Federal Grant Funds Equitable Programming Initiative for Children with Disabilities and from Underserved Populations
In partnership with Detroit Public Schools Community District (DPSCD), the United States Department of Education (USDOE) awarded Eastern Michigan University (EMU) more than $2.5 million over the next five years to support the expansion of DPSCD’s Gifted and Talented (GATE) program.
Supported by Jacob K. Javits Gifted and Talented federal grant, the Matter of Equity 2.0 (MoE2.0) Gifted and Talented Project seeks to be a catalyst for greater change for gifted and talented youth in Southeast Michigan. The project centers on underrepresented children, who may be racially and culturally marginalized, economically disadvantaged, English Language Learners (ELL), and or students with disabilities (also known as 2e).
“We invest a lot of resources in supporting students who are below grade level but there are a number of our students who need academic acceleration. We are not a monolithic District with one type of student. This grant recognizes our initial work to restore gifted and talented programming in the District and will allow us to continue to develop the capacity of our staff to better serve all students,” said Dr. Nikolai Vitti, Detroit Public Schools Community District Superintendent.
The Matter of Equity 2.0 Gifted and Talented Project includes three overarching components within DPSCD:
- Professional development for teachers to increase identification and education of Twice Exceptional (2e) student learners who may have a disability and are also gifted and talented;
- Professional development, coaching and enhanced capacity for ancillary/support services staff (such as counselors, social workers, and psychologists) to be able to increase identification of and provisions for services to 2e students and;
- Professional development to promote equity in student access to educational resources and opportunities.
“This grant will allow Detroit Public Schools Community District to expand our equitable opportunities to students through building sustainable professional learning communities (PLC’s) with specific and ongoing professional development as well as increased and expanded access to the curriculum,” said Lohren Carter-Nzoma, Assistant Superintendent, Detroit Public Schools Community District. Nzoma is the leader of DPSCD’s Office of Exceptional Student Education (ESE) at one time referred to as Special Education. “We owe this to our students.”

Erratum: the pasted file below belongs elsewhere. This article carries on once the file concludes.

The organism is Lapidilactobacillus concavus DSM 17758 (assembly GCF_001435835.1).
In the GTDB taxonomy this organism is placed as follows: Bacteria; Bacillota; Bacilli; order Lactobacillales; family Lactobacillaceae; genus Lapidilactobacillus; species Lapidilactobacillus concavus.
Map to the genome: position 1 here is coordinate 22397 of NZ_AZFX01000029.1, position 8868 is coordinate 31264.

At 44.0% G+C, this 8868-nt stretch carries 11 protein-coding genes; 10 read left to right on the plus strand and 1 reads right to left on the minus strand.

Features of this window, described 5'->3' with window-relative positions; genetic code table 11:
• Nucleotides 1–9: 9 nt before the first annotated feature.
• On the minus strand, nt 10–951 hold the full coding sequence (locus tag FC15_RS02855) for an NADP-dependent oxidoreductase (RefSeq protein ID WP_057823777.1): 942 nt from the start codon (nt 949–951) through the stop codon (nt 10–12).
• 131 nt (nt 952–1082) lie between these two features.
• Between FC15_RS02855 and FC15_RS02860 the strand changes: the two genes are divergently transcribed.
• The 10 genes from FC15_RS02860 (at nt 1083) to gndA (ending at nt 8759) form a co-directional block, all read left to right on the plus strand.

“The DPSCD Board of Education continues our commitment to the action of implementing our core values including equity and our priority of Outstanding Achievement by expanding the academic experience for our students. Reigniting Gifted Education practices in DPSCD underlines this commitment,” said Dr. Deborah Hunter-Harvill, Vice President, DPSCD Board of Education.
Other educational institutions in the partnership include Roeper Institute, a Detroit area based not-for-profit corporation, Wayne State University (Detroit, MI), Kennesaw State University (Kennesaw, Georgia), Wayne County, MI Regional Education Service (Wayne RESA) and Grand Valley State University (Allendale, MI).
The Javits Gifted and Talented Children and Youth Act of 1987 directs the U.S. Secretary of Education to make grants and contracts for programs and projects designed to meet educational needs of gifted and talented children and youth, including the training of teachers and their supervisors. It is named after Jacob Javits, a renowned American lawyer and politician, who represented the state of New York in both houses of the United States Congress along with serving as the state’s Attorney General.
“The Javits Grant will center educational equity with underrepresented/underserved in Southeast Michigan and pave the way for Detroit Public Schools Community District to be a statewide leader in gifted and talented education,” said Angie Mann-Williams, Eastern Michigan University School of Social Work.